Verge of leaving a foster child center.
Verge of leaving a foster child center.
Published: Oct 08, 2020
He screamed today. At the top of his lungs. I mean it; he screamed today. One of those fits that you cannot predict or stop once it's begun. You've got to let it run its course. I always ask him about them later. If you ask too soon, he'll call you names, kick you, punch you. He knows the problem he has, but he does not know how to stop it.
I'll say, "What happened today?"
He'll say, "I don't know."
"You know you can't act like that."
"Yeah." His eyes aimed at the ground, searching for ants. "I know."
"What can we do about it?"
"I don't know."
We've had this discussion a number of times, more than I can count. Round we go without any improvement.
Published: Sep 26, 2020
Daniel sat at the board waiting for his opponent. It was the final game of the day and he was playing black. His record would say he was better with the white pieces but he preferred to play with the black ones. Reacting to the other player's moves was somehow easier than pushing them around, dictating their next moves. He had trouble finding the plan, and seeing several moves ahead.
He wondered where his parents were at that moment. Were they even alive? The adults could not or would not reveal his true past. Often he imagined they thought it would destroy his hope for the future, but he did not see it that way. Daniel expected a lot of himself and knowing about his past would tell him what his weaknesses might be. He could then avoid those same issues that had plagued his parents, whomever they might be. This was his strength in chess; and he expected it to be the same in life.
Published: Sep 08, 2020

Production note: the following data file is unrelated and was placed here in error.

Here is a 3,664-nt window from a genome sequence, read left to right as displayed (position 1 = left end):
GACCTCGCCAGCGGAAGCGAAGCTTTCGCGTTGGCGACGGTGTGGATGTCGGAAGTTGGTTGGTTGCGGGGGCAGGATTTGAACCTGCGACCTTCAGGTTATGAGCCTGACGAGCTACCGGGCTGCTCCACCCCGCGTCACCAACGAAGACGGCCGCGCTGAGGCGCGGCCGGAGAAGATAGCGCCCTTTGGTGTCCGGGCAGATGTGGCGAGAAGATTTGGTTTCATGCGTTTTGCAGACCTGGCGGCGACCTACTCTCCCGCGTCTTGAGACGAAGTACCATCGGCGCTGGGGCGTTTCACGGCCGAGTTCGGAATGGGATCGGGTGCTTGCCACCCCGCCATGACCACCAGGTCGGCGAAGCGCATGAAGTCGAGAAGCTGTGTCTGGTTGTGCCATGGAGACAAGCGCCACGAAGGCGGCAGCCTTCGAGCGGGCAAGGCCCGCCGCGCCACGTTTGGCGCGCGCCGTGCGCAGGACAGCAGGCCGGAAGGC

The rain fell. It had been falling for days. The drip off the roof sounded like a shower in progress. The gutters were tilted and the water rushed down the shingles over the side straight to the ground. Outside his window he could see into other parts of the building, it curved back toward itself, jutted away at sharp angles, and formed a lose shape with many sides.
Daniel didn't feel sadness in the rain, though many around him did. They felt attached to the sun but he wanted the sun to stay away. It was hot and unyielding. Often the children were sad when the day was rainy and they were forced to stay inside. This he did not understand and the drip of water from his hair and nose, the cling of his clothes, the squishy suction of his shoes reminded him that life could be fun and strange.
Published: Sep 03, 2020
I was seventeen at the time, approaching eighteen, wondering if I would feel different, if anything would suddenly change to mark the passage of another year. Up to that point none of my birthdays had meant anything but another moment spent within the walls, confined by time, people, rules, objects, my own thoughts. At the home, your birthday consisted of a cupcake with a single candle on the top, unlit. The other children stared with jealousy, attacking notions behind their eyes. I knew the emotion all too well, having felt the same thing.
Eighteen was different, there was no cupcake, there was no child. You were an adult, which meant you were not there. It had happened six times during my life at the home. Each time the excited talk, the questions, and the desire to break free. And that's what they did. The night before they stayed out all night, breaking the curfew, and never returning at all to accept their punishment. Adulthood meant you could leave; and six out six possible times an eighteenth birthday came that was the outcome.
Eighteen meant I could leave, but would I.
Published: Sep 01, 2020
Joan was a lovely girl just admitted into the ward along with her younger sister. Both had fiery hair and orange complexions peppered with brown freckles. They smiled willingly and approved of all kinds of breakfast cereals so long as they were allowed to eat it dry, that is with the milk in a glass on the side. I could not guess their exact ages but they certainly were not out of primary school. They would join me in the fall at the education building for basics in math, reading, and writing.
The sister was shorter and skinnier, her clothes often hung about her body like a flag on a windless day. Her name was Avery. She stayed close to Joan and wouldn't speak without looking for formal approval.
No one could say for sure why they came to our house for children but they story was nearly the same for any of us ... deceased parents.